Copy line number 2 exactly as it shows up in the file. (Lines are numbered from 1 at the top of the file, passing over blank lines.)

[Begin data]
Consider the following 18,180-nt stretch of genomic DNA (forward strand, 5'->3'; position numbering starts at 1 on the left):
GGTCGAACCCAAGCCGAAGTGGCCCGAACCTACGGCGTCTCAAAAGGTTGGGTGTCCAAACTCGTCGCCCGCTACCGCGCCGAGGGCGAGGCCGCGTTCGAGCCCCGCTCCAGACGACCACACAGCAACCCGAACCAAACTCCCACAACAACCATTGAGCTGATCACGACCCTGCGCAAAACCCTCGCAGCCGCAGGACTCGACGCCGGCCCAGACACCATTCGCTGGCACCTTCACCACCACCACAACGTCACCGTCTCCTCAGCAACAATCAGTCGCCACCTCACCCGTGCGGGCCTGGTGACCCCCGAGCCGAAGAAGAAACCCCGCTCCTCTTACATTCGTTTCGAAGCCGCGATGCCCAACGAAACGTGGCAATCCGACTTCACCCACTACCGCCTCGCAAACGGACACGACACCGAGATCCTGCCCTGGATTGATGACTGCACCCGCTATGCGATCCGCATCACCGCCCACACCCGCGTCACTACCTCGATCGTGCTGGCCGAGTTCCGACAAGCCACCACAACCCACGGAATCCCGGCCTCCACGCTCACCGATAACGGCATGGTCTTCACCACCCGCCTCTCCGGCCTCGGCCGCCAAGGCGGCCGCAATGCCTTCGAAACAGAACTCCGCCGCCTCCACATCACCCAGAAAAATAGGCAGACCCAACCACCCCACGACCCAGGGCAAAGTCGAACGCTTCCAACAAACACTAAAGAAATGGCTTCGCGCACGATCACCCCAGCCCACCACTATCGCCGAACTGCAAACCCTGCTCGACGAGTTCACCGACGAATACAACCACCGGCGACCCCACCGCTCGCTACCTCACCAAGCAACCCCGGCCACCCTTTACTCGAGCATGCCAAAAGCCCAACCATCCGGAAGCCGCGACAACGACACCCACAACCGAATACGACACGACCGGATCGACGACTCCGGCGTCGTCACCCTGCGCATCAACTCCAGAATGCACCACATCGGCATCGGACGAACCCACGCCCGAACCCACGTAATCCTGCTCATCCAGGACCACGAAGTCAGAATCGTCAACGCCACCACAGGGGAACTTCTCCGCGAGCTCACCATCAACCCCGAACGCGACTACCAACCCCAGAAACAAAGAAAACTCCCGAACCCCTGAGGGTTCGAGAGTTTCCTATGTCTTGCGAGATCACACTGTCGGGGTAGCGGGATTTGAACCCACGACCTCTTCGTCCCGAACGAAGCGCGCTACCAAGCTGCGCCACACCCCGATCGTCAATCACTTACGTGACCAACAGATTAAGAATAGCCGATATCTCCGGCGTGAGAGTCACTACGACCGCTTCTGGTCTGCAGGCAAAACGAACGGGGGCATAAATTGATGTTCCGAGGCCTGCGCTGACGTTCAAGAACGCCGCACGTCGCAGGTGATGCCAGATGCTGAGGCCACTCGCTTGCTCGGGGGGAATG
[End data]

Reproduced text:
GGTCGAACCCAAGCCGAAGTGGCCCGAACCTACGGCGTCTCAAAAGGTTGGGTGTCCAAACTCGTCGCCCGCTACCGCGCCGAGGGCGAGGCCGCGTTCGAGCCCCGCTCCAGACGACCACACAGCAACCCGAACCAAACTCCCACAACAACCATTGAGCTGATCACGACCCTGCGCAAAACCCTCGCAGCCGCAGGACTCGACGCCGGCCCAGACACCATTCGCTGGCACCTTCACCACCACCACAACGTCACCGTCTCCTCAGCAACAATCAGTCGCCACCTCACCCGTGCGGGCCTGGTGACCCCCGAGCCGAAGAAGAAACCCCGCTCCTCTTACATTCGTTTCGAAGCCGCGATGCCCAACGAAACGTGGCAATCCGACTTCACCCACTACCGCCTCGCAAACGGACACGACACCGAGATCCTGCCCTGGATTGATGACTGCACCCGCTATGCGATCCGCATCACCGCCCACACCCGCGTCACTACCTCGATCGTGCTGGCCGAGTTCCGACAAGCCACCACAACCCACGGAATCCCGGCCTCCACGCTCACCGATAACGGCATGGTCTTCACCACCCGCCTCTCCGGCCTCGGCCGCCAAGGCGGCCGCAATGCCTTCGAAACAGAACTCCGCCGCCTCCACATCACCCAGAAAAATAGGCAGACCCAACCACCCCACGACCCAGGGCAAAGTCGAACGCTTCCAACAAACACTAAAGAAATGGCTTCGCGCACGATCACCCCAGCCCACCACTATCGCCGAACTGCAAACCCTGCTCGACGAGTTCACCGACGAATACAACCACCGGCGACCCCACCGCTCGCTACCTCACCAAGCAACCCCGGCCACCCTTTACTCGAGCATGCCAAAAGCCCAACCATCCGGAAGCCGCGACAACGACACCCACAACCGAATACGACACGACCGGATCGACGACTCCGGCGTCGTCACCCTGCGCATCAACTCCAGAATGCACCACATCGGCATCGGACGAACCCACGCCCGAACCCACGTAATCCTGCTCATCCAGGACCACGAAGTCAGAATCGTCAACGCCACCACAGGGGAACTTCTCCGCGAGCTCACCATCAACCCCGAACGCGACTACCAACCCCAGAAACAAAGAAAACTCCCGAACCCCTGAGGGTTCGAGAGTTTCCTATGTCTTGCGAGATCACACTGTCGGGGTAGCGGGATTTGAACCCACGACCTCTTCGTCCCGAACGAAGCGCGCTACCAAGCTGCGCCACACCCCGATCGTCAATCACTTACGTGACCAACAGATTAAGAATAGCCGATATCTCCGGCGTGAGAGTCACTACGACCGCTTCTGGTCTGCAGGCAAAACGAACGGGGGCATAAATTGATGTTCCGAGGCCTGCGCTGACGTTCAAGAACGCCGCACGTCGCAGGTGATGCCAGATGCTGAGGCCACTCGCTTGCTCGGGGGGAATG